Scandal can be the cost of truth
Scandal can be the cost of truth
Being a journalist with integrity is a dangerous way to make a living. People with something to hide fear and hate journalists, because beyond providing sports scores and traffic accident reports, their vocation is to expose what is hidden in darkness so that it might be cleansed in the light. A good journalist is a passionate pursuer of truth, but also a target.
Fr. William Grimm, Tokyo
Two weeks before my eighth birthday, the journalist Victor Riesel who exposed criminal influence in New York was blinded when a gangster threw acid in his face. Shortly afterwards, he was back at work, still fighting corruption.
About the same time, there was a children’s television series about a newsboy who teamed up with a grown-up reporter to uncover corruption, crime and abuse in their city. The show had a theme tune I still remember after more than half a century.
The lyrics were the six major questions of journalists: Who? What? When? Where? Why? How? Journalists know there are answers out there for those willing to search for them and the result can be a better, more just society.
And finally, since my primary boyhood reading was comic books, I knew that “Clark Kent, mild-mannered reporter for the Daily Planet” was the secret identity Superman chose. Journalists are heroes, though they may not always appear so.
Not all people who work in media are willing to do the difficult, dangerous work of journalism. Out of laziness or fear or for the sake of money or to curry favor, they publish what the powerful want them to publish.
They invent reports. They lie. They ignore facts that might disturb the powerful, forgetting that journalists work on behalf of all people rather than merely the powerful. Every profession has practitioners who betray their vocation, and journalism is no exception.
Ironically, one place where it is possible to see journalism at its worst and at its best is the most Catholic country of Asia, the Philippines. Media there are notorious for sensationalism, pandering, trivialization, politicization and fabrication.
At the same time, the Philippines is infamous for being one of the world’s most dangerous places for honest journalists. The Committee to Protect Journalists rates the country as the third-worst in the world for unpunished killings of journalists. George Vigo, a UCAN reporter, and his wife Maricel, also a journalist, were murdered in 2006.
Other countries are similar, or use censorship and intimidation to keep the public from knowing the answers to journalists’ curiosity.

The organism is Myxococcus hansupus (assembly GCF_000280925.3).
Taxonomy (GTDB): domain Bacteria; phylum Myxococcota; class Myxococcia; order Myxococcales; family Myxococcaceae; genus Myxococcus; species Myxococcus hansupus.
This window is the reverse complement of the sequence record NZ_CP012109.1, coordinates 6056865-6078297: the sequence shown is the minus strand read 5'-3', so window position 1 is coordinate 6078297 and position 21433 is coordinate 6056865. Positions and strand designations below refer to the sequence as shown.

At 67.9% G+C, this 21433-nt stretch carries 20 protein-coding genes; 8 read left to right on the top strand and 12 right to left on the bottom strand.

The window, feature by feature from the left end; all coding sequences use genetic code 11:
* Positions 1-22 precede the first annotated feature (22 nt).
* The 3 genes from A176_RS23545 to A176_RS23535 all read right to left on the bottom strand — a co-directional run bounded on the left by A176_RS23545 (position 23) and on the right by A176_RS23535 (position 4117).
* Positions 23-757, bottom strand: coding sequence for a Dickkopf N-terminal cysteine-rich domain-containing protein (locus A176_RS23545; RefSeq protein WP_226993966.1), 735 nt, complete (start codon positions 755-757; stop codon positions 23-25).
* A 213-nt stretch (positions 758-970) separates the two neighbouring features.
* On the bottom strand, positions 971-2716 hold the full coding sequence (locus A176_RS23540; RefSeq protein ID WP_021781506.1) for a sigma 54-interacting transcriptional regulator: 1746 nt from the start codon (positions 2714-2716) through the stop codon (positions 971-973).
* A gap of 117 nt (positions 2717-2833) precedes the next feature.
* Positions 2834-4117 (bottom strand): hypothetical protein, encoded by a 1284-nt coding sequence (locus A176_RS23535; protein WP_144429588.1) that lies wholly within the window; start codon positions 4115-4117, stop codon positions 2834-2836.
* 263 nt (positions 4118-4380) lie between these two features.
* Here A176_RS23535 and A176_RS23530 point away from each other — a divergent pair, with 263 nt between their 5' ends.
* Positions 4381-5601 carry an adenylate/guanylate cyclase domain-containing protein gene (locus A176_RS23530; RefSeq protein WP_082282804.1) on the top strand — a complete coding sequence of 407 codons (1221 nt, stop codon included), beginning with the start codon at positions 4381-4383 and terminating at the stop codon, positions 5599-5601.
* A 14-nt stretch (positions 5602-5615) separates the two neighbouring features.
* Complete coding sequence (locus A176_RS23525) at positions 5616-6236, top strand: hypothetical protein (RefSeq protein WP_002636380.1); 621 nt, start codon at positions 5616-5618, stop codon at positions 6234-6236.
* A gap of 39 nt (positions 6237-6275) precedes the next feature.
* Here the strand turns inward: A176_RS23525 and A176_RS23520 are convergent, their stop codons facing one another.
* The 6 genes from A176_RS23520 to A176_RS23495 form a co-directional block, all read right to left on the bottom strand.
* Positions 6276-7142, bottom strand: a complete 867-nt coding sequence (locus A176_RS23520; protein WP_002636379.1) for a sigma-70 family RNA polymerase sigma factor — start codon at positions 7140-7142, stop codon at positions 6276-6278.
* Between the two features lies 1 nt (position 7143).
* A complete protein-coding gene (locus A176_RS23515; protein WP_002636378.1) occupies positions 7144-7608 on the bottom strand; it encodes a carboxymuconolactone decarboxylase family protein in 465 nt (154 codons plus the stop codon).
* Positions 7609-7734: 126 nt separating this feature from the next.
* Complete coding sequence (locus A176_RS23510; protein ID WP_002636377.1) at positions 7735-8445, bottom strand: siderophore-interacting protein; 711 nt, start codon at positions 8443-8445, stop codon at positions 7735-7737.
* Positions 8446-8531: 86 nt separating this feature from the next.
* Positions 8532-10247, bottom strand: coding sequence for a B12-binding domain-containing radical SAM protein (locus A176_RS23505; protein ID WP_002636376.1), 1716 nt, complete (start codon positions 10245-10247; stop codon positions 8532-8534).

In spite of the Church’s vocation to proclaim the truth about sin and salvation, every Catholic journalist can give examples of attempts at censorship and intimidation by Church leaders when the pursuit of truth exposes individuals or the community falling short of our ideals.
They do not use acid or guns, but they too often succeed in keeping journalists from fulfilling their vocation.
“You are providing ammunition to the Church’s enemies,” they say, as if the real enemy were not sin and corruption within. “You are an enemy of the Church,” as if showing the need to repent and repair were an attack.
“We will report you to Rome, the bishop, superiors or whoever,” as if the response to sin should be a cover-up and punishing those who point out the truth. “You are causing scandal among the faithful,” as if the scandal were the not the sins, but their exposure.
St. Gregory the Great, sixth-century pope and doctor of the Church, said: “It is better that scandals arise than that truth be silenced.”
When the Japanese bishops asked me to be editor-in-chief of their national newspaper, I asked one of them about press freedom. He said that unless the paper started advocating heresy, they would not interfere. And, since the paper carried opinion and letters but no editorials, that was not going to happen anyway.
Shortly afterwards, a law suit against one of the bishops was decided against him. Throughout the trial, there had never been any mention of the case in Catholic media.
In fact, the only coverage was by a local Buddhist newspaper which did a good job of being fair, accurate and balanced. A local secular paper also occasionally carried a piece.
The day we printed the story as front-page news, the bishop who was liaison with the newspaper said to me, “Your predecessor would never have printed that story.”
I answered, “Then my predecessor was not running a newspaper.”
“But we wanted him to,” replied the bishop.
Two days later, a package arrived from the bishop who had been fined by the court. His cover letter told me he was enclosing his files for reference in case it was necessary to do further reporting.
For the next month or so, religious publications throughout the country, Christian and not, carried editorials and commentary applauding (often enviously) the Catholic commitment to truth.
Would that more people in the Church could learn from the wisdom of St Gregory and the Japanese bishops so that we might know the facts that hinder our proclamation of the truth.
Father William Grimm is the Tokyo-based publisher of UCA News
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